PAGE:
Hillary Clinton launched a second presidential bid for the White House on Sunday in a video released online. Unlike eight years ago, she made no mention of her colorful resumé in Washington, or about being the nation’s first female president. In fact, Clinton only appears toward the end of the video, which instead focused on average American voters as they prepare for their futures.
The video featured a black couple, an Asian-American woman and two men who say they are getting married, in addition to featuring middle-class white people.
“Everyday Americans need a champion. And I want to be that champion,” Clinton announced.
Major themes of her campaign include helping the middle class and reducing income inequality, but her view on same-sex marriage is arguably one of the most interesting aspects of her campaign.
During an interview with NPR as a presidential candidate in 2008, Clinton’s views on marriage equality showed that she favored civil unions and a state-by-state approach instead.
“For me, marriage had always been a matter left to the states. And in many of the conversations that I and my colleagues and supporters had, I fully endorse the efforts by activists who work state-by-state and in fact that is what is working,” Clinton told Terry Gross last year.
Ten months later, in what seems to be a shift, Clinton is urging the Supreme Court to rule in favor of nationwide same-sex marriages as a “constitutional right” at the end of June, and a large percentage of Americans have raised their eyebrow to the fact that Clinton’s shift in stance comes only after speculation of her announcement to run for president last year.
When it comes to state and federal rights, the marriage debate can get pretty divisive. It is important to keep in mind that Clinton is human, as are all politicians. Public figures are allowed to have changed views on controversial topics if they find that their politics reflect a changing societal view that suits the interest of nationwide civil and political equality. Since she was responding to the needs of a changing nation, one where LGBT people are becoming more visible, I believe she is functioning as a public servant: a voice for the people.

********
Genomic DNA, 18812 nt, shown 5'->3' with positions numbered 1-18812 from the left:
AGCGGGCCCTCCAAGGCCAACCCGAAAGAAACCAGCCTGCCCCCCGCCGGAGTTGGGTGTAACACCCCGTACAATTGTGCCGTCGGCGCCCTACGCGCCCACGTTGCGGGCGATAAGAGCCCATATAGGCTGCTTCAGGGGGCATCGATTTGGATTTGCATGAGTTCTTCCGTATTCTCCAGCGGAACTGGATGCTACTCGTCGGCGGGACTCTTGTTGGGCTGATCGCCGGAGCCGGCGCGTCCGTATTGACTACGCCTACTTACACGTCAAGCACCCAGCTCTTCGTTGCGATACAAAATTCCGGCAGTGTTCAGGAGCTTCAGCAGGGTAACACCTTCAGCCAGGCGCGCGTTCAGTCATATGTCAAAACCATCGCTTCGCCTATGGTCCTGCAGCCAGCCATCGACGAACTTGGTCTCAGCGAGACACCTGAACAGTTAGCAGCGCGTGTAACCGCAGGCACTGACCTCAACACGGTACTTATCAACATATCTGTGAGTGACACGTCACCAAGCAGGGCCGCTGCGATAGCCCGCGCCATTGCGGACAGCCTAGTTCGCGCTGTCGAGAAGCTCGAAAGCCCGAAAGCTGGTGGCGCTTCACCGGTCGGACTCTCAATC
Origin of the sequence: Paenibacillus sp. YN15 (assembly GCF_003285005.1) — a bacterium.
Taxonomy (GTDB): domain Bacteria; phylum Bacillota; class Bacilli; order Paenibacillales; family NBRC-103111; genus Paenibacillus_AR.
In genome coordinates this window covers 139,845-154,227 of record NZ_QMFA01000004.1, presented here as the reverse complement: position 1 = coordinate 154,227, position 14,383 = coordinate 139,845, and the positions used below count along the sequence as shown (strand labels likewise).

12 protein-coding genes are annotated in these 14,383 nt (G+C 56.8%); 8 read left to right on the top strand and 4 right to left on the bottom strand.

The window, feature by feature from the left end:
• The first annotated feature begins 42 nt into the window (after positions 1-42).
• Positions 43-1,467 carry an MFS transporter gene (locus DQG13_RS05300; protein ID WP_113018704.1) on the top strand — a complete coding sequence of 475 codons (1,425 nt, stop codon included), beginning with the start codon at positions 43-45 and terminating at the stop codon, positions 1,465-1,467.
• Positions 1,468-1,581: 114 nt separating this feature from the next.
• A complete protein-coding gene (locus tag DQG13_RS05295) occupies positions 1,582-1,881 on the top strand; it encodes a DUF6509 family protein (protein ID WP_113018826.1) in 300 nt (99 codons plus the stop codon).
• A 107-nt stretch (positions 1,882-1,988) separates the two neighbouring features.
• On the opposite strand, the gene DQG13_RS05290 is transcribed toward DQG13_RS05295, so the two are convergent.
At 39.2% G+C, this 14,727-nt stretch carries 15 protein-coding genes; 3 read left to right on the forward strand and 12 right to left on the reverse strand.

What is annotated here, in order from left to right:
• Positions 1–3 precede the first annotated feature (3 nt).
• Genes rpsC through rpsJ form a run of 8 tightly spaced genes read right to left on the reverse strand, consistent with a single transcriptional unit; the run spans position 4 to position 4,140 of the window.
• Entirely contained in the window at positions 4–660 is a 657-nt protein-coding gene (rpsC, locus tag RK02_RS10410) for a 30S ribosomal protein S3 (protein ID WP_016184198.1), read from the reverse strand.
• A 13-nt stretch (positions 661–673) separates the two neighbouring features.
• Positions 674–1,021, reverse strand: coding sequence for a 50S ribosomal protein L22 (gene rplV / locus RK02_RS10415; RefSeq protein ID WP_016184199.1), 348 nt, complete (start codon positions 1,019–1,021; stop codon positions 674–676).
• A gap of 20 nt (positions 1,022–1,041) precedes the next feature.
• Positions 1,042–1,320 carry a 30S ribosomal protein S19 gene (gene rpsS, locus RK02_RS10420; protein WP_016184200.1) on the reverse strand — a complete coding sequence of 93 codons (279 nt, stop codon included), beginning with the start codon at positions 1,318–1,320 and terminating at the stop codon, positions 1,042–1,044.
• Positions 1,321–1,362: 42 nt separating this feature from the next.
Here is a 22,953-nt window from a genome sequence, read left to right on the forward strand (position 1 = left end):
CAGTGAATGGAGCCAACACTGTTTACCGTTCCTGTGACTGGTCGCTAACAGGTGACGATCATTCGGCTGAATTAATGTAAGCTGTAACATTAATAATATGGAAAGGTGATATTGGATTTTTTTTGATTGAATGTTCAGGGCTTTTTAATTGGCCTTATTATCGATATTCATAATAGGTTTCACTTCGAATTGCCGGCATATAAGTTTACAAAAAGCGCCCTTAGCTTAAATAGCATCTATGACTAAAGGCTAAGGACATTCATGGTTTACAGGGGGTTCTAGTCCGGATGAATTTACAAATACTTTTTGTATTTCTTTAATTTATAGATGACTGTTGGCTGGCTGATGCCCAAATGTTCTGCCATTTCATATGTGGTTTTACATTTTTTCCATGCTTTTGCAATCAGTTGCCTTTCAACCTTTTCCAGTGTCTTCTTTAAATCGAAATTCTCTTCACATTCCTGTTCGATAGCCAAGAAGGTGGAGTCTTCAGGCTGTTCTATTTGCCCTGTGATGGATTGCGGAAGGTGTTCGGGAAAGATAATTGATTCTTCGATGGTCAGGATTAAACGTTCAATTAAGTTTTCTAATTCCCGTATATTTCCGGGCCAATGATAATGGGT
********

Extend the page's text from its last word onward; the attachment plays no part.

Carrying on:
Last year, Gross implied that Clinton had political interest in changing her stance on marriage equality, to which Clinton replied:
“I think you are trying to say that I used to be opposed [to gay marriage], and now I am in favor, and I did it for political reasons. And that’s just flat wrong. So let me just state what I feel like you are implying and repudiate it. I have a strong record. I have a great commitment to this issue and I am proud of what I’ve done and the progress we're making.”
Although Clinton’s support of LGBT people's right to marry comes after other Democrats, she will enter the race with a strong backing: 81 percent of Democrats said they would consider voting for her, according to a CBS News poll conducted in February.
This number alone is enough to trump her potential rivals for the Democratic nomination, which include former Gov. Martin O’Malley of Maryland, former Virginia Senator Jim Webb and Vermont Senator Bernard Sanders.
O’Malley, who has been a long-standing supporter for same-sex marriage, made a seemingly snarky comment on Wednesday about Clinton’s change of heart on the issue by tweeting, “The dignity of every person tells us that the right to marry is not a state right, it is a human right.”
Again, politicians are human beings who have strengths and weaknesses — some more than others – but just like the average citizen, they deserve to be praised for what they do really well. In this instance, I support Clinton’s re-evaluated politics on the issue of same-sex marriage.